Positioned behind the hip  accessing this pocket can feel a bit like a yoga twist.
Positioned behind the hip, accessing this pocket can feel a bit like a yoga twist.

The back pocket, typically our favorite catch-all during the day is so tight that not much gear can fit. A light layer can easily pack in there but a puffy jacket will need to be strapped to the side or put into the main compartment. The lid compartment is handy and a zippered mesh pocket under the lid makes a great place to stash essentials that you want to keep track of like car keys and ID. The opening to the main lid compartment is averaged sized.

Osprey's "stow-on-the-go" pole attachment is handy if you want to free up your hands for taking photos or scrambling some rough terrain but for long term travel, we recommend stashing your poles on the side of the pack. They rubbed our tester's arms too much to walk with them underneath for long.

Osprey's "stow-on-the-go" pole straps give you a place to stash your poles quickly and without taking off your pack.

An external reservoir pocket is convenient if you've ever tried to wrestle a full water bladder back into your loaded pack. It's still a bit tight to insert the bladder into the external pocket, but is much more doable than an internal one where all your gear is fighting against you.

The sleeping bag compartment opening is smaller than average but the Kyte is only a 46-liter pack so you would expect to be carrying a lighter and smaller sleeping bag than average as well. And if you're not, you can still access this space from above.

All in all, the features are all there, they are all functional and useful, and while none of them offer the ideal configuration, we still find the Kyte to be an excellent pack.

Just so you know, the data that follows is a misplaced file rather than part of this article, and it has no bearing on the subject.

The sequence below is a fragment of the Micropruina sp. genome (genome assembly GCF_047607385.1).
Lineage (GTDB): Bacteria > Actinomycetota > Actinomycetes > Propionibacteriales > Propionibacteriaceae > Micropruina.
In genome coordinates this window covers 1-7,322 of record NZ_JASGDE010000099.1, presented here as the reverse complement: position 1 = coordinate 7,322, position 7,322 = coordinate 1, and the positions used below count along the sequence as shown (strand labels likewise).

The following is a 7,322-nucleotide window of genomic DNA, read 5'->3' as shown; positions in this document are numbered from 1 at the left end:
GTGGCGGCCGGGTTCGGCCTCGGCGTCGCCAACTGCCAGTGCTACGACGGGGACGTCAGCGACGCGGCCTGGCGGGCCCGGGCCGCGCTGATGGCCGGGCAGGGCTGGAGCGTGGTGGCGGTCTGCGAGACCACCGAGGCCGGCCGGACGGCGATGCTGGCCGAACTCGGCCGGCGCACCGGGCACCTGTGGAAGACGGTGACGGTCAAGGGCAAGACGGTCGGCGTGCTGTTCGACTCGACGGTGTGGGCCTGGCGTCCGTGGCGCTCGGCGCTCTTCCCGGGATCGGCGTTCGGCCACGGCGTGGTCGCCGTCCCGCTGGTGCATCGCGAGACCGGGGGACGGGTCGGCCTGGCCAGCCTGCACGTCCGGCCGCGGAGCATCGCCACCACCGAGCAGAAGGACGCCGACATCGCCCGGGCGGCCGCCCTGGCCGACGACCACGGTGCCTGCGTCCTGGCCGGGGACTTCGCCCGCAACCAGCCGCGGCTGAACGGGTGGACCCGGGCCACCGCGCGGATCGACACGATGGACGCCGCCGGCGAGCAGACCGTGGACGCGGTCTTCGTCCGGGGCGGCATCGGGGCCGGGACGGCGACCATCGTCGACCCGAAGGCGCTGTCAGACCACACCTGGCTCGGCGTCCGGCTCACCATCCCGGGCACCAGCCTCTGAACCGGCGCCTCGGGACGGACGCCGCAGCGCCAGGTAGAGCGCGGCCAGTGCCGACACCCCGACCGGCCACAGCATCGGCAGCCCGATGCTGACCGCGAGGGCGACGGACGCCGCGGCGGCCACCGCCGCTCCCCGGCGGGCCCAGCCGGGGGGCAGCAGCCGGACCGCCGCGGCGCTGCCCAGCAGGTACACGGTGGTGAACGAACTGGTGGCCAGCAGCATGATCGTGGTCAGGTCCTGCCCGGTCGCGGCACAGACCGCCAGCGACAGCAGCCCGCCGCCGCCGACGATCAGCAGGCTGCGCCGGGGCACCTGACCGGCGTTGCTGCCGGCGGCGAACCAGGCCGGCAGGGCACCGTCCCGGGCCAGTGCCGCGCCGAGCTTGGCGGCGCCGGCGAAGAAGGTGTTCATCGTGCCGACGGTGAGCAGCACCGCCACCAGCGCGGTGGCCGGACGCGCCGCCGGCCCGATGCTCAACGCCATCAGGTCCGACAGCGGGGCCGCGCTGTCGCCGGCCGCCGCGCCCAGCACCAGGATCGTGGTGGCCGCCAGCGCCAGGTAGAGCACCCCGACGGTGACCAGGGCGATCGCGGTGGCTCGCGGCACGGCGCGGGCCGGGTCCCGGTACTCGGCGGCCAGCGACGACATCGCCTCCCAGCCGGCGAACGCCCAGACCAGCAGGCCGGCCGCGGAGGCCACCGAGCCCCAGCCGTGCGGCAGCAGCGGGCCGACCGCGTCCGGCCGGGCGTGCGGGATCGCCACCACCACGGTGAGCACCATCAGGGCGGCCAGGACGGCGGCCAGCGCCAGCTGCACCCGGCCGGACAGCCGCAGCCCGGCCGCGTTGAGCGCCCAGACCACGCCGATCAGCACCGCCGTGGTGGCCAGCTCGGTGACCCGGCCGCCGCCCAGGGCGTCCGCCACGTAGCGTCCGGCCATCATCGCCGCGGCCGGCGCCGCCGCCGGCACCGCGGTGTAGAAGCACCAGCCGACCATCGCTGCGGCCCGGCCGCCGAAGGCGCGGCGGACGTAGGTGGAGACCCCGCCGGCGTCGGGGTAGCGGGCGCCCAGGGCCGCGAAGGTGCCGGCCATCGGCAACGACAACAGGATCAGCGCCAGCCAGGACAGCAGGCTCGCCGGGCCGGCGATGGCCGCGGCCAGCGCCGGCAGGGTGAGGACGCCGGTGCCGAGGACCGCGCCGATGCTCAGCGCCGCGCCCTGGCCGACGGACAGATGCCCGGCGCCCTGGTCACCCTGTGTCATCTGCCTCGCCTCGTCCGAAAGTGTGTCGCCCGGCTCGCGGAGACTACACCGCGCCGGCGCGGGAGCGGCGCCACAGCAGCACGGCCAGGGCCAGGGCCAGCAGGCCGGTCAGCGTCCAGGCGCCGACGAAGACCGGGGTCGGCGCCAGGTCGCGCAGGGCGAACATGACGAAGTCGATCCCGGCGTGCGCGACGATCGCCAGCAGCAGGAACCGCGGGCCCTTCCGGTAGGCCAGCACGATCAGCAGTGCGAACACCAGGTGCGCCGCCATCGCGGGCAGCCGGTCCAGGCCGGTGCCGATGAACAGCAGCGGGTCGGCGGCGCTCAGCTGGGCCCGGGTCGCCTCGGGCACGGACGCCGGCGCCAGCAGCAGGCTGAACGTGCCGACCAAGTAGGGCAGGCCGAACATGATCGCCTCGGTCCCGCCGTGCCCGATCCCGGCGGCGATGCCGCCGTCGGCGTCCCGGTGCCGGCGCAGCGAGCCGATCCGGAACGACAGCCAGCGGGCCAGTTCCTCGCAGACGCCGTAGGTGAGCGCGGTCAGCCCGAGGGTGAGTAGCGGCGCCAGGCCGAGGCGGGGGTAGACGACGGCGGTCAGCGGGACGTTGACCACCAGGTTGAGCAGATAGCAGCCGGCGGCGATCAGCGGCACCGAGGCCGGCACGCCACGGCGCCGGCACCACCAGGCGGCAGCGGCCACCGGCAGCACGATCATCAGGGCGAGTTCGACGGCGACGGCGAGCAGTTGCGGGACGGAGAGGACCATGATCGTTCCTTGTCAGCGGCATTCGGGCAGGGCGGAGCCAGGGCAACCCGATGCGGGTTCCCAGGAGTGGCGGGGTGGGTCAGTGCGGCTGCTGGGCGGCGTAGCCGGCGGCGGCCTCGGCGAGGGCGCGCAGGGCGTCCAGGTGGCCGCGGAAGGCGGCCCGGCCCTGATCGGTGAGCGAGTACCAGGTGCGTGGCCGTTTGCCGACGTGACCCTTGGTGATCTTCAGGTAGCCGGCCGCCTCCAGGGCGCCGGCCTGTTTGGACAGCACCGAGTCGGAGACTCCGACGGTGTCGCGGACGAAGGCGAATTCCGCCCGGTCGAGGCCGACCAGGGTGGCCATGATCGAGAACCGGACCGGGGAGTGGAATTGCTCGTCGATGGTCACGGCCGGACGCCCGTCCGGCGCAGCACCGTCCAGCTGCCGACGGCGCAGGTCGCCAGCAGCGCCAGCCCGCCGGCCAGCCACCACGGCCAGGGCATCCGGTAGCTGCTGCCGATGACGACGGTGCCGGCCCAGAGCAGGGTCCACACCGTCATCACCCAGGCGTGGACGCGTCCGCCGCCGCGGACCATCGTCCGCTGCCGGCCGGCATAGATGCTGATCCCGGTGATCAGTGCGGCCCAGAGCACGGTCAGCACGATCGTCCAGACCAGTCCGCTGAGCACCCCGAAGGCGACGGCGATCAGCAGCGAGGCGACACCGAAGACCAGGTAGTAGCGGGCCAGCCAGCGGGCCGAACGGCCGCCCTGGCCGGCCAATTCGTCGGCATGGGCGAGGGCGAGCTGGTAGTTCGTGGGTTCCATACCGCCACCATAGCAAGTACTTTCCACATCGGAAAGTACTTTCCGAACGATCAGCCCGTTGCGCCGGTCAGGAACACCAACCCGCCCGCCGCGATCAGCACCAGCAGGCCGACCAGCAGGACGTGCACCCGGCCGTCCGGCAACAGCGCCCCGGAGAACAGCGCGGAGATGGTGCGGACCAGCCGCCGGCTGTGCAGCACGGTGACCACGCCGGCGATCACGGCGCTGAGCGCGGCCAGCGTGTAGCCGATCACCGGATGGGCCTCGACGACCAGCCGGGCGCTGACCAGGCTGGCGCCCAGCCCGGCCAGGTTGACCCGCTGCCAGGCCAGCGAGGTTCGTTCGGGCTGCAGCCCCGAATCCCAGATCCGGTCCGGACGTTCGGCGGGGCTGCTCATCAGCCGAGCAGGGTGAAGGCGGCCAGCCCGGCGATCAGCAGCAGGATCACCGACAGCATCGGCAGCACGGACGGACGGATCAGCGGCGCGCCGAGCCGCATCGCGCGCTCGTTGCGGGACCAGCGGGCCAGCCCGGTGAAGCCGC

We love how the Kyte works with a more minimalist setup but still has room for extra items  making it a great choice for the more experienced backpacker.
We love how the Kyte works with a more minimalist setup but still has room for extra items, making it a great choice for the more experienced backpacker.

Weight


For its capacity, the Kyte is on the heavy end of the weight range of models we tested but when considering the durable materials and all the features Osprey includes, we think the weight is worth it for the right user. If you will be spending your time off-trail bushwacking and squeezing through slot canyons, the Kyte brings the fabrics you'll need to avoid shredding your pack.

The added stability of the fully-featured Kyte makes the extra weight worthwhile in more difficult terrain.
The added stability of the fully-featured Kyte makes the extra weight worthwhile in more difficult terrain.

Adjustability


With a sliding torso adjustment and multiple options for the exterior compression straps but not hip belt adjustment, we ranked the Kyte average for adjustability.

We love the sliding style velcro torso adjustment because this type offers infinite fine-tuning to get just the right fit especially if you aren't confident in your torso size when purchasing. However, we wish the hip belt had adjustable padding because many women won't find the padded section to wrap their iliac crest and will end up with webbing riding on their hip bones.

Not every small pack has a durable lashing point for an ice axe and a sturdy back pocket you can pack crampons in.
Not every small pack has a durable lashing point for an ice axe and a sturdy back pocket you can pack crampons in.

Value


This is a budget-friendly option. It is a durable workhorse with a sleek design to handle everything you need. If you're looking for a pack that can easily double as burly day-hiker, carry your climbing gear to the crag, and still contends with a regular backpacking outing, this pack is well worth a look.

Conclusion


Everything considered, we would recommend the Osprey Kyte to a friend. It isn't the model we would pick for basic backpacking but, if your trip plans include ice climbing, slot canyon squeezing, and other pursuits that could tear up the lightweight fabric on other packs but you don't need a huge capacity, the Kyte might just be the ticket. It offers a comfortable carry and all the features you need for a low price.

Whether heading to the crag with climbing equipment or on a multi-night excursion into rough terrain  the Kyte 46 is a great option for compact loads that need durable materials and places to attach exterior gear.
Whether heading to the crag with climbing equipment or on a multi-night excursion into rough terrain, the Kyte 46 is a great option for compact loads that need durable materials and places to attach exterior gear.

Meg Atteberry